And so thinking about when am I actually productive and then doing whatever you can to adjust your time that way. And similarly, using the time you have wisely. So we all know that hour where you say, “Okay, I’m going to block an hour. I’m going to work on this project, and it’s nine to 10. And now, here we are, and it’s 9:03. And I’m going to check my email real quick, and now I have to get back to one thing I was doing. And now, I’m going to flash over and I had a chat.” And all of a sudden it’s 9:45 and you’re just like, “Where did the time go? It’s too late to even start. And I have a meeting at 10,” and so people think it’s time management, but it’s really a combination of your energy planning for your energy and then focusing on your attention during the time you have.

CURT NICKISCH: So let’s talk specifically about things that work to help you avoid being overcommitted. You talk about really setting priorities and to be able to identify every week, and every month, and each day what your top three priorities are. Explain that.

LAURA MAE MARTIN: Even just thinking through what are my priorities is the first step, and I can usually tell… I ask that question as the very first question when I’m doing one of my coaching sessions. And it usually shows me: has this person really sat down and thought, “Where should my time be focused,” and/or are they just kind of thinking, “Oh, this is important, and this is important.”

And so it’s important to actually label those things even as just a commitment to yourself, but then also beneficial is to share those with a team, a colleague, a spouse, whatever that is, because it helps just frame why you’re doing the things you’re doing and why it’s okay to say no to things that don’t really fall into those priorities. And so, it’s really important to name them upfront so that you have that framework for yourself.

CURT NICKISCH: Yeah. And you recommend printing out your calendar from the previous two weeks and then just circling things on there to see if they actually fall into those priorities-


CURT NICKISCH: … and do a little bit of an audit that way. Just say, “Is the percentage of time I’m spending on the things that are my top three priorities, is that reflected in my calendar?”

LAURA MAE MARTIN: Right. Because the calendar doesn’t lie. You can say, “These are the things I’m focused on,” but what focus really comes down to and what it means to prioritize is that you’re spending the right times on the right things. And so that’s just a little bit of a gut check to say, “Am I actually aligning with those things when it comes to how I’m spending my time?”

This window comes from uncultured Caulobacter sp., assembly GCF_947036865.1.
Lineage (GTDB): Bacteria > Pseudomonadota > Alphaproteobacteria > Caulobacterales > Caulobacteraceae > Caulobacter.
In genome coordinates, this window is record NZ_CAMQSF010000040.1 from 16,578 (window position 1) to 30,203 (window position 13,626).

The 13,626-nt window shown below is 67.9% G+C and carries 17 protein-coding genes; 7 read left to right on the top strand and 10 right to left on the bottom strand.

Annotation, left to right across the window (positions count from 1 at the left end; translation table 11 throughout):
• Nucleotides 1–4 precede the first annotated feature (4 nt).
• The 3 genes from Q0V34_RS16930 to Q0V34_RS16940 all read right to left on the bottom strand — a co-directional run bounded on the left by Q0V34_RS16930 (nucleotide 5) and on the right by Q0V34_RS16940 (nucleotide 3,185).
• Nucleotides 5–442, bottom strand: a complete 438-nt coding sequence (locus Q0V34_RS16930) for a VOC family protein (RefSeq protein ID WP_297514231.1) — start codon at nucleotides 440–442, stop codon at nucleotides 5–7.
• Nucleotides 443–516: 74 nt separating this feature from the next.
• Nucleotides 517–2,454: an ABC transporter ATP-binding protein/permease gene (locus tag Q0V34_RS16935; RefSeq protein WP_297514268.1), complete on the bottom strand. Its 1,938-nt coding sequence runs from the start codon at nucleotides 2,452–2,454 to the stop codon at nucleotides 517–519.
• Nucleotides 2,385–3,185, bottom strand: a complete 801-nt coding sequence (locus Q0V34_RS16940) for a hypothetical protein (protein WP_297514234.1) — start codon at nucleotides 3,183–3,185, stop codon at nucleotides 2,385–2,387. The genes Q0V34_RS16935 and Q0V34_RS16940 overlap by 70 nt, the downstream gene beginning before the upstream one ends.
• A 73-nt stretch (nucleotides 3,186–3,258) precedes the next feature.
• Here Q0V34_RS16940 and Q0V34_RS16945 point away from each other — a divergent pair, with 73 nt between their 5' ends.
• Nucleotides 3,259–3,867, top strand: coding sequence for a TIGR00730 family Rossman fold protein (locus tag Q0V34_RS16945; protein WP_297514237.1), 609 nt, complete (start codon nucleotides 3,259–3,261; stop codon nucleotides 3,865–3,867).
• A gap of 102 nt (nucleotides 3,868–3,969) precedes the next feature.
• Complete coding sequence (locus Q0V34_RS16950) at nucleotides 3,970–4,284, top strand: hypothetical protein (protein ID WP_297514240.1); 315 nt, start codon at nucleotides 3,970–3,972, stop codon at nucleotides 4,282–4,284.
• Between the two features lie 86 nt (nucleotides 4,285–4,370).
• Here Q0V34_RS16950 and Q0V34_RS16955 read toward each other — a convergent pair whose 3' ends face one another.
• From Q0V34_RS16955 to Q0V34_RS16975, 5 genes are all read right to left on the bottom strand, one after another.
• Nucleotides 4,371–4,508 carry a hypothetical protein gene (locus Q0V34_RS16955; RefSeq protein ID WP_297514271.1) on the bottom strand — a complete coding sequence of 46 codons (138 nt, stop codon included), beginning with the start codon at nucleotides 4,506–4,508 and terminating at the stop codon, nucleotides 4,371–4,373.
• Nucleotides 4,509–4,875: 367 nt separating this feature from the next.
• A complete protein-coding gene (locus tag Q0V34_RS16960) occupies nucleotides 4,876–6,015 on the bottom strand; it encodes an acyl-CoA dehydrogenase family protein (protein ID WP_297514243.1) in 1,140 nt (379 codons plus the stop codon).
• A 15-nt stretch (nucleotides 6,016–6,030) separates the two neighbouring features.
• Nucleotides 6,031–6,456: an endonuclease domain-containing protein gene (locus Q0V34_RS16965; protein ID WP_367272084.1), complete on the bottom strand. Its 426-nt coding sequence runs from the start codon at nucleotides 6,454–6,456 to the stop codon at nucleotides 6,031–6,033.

CURT NICKISCH: Now, what do you tell people who say, “But stuff comes up. It’s just important that I get to this right now because my boss asked me for something, or my team needs this, or we’ve got this fire to put out?” What do you say to that when people say that really takes away from their priorities every day?

LAURA MAE MARTIN:  Yes, there’s no arguing that there are roles certainly where urgent is important. And so when you have a role like that and it’s something that’s continuously happening and you feel like your schedule is blown to pieces because of all these things coming up, what I usually suggest is making urgent matters a top priority. So I give the example of an ER doctor is not also scheduling regular patients and well visits during the day. The ER doctor knows that she’s going to see people all day coming in that need her attention immediately, and so that’s something that is planned for.

And so you want to think the same way about your workload and your schedule if your job consistently deals with urgent. So you may say things like, “Oh, I would love to join this committee, but I need to leave my schedule free for these types of issues that come up.” Just making room for it ahead of time so it doesn’t totally rock your schedule.

And, of course, even if that’s not normally part of your role, again, they’re going to come up. And so another tactic is just discussing urgent versus important. Again, giving it a label. If this is urgent and important, I feel good about committing to it and blowing out my schedule, and that’s fine because it’s in that bucket, but if I feel that it’s urgent and not important, now I need to understand, should I really engage with it? Is it something that I can delegate or deal with later?

And another tactic that I actually learned from an executive and have then shared it is he had an hour every single day blocked for urgent, and everyone knew about it. So when things came up in the morning, I think it was midday, maybe like 1:00 PM, everyone would say, “Okay, he’s going to meet with us about this at one. We already know. We haven’t heard back from him, but we know that that’s when we’re going to, so we’re going to need to have everything in place sent to him by this time. We need to clear our own schedules because we know when we’re going to meet with him.” So it just kind of allowed – again, he kind of undercommitted for the day by one hour, just always leaving that time. And then it became known that that was when he was available, and if nothing came up, that became work time. And so it just left that breathing room in his schedule.

CURT NICKISCH: When you do this calendar audit with people, what do you typically find?

LAURA MAE MARTIN: I think some people almost are – I equate it to your subscriptions for TV channels, where it’s helpful once in a while to go through and say, “What am I actually subscribed to? What am I actually watching? Do I really need this channel?”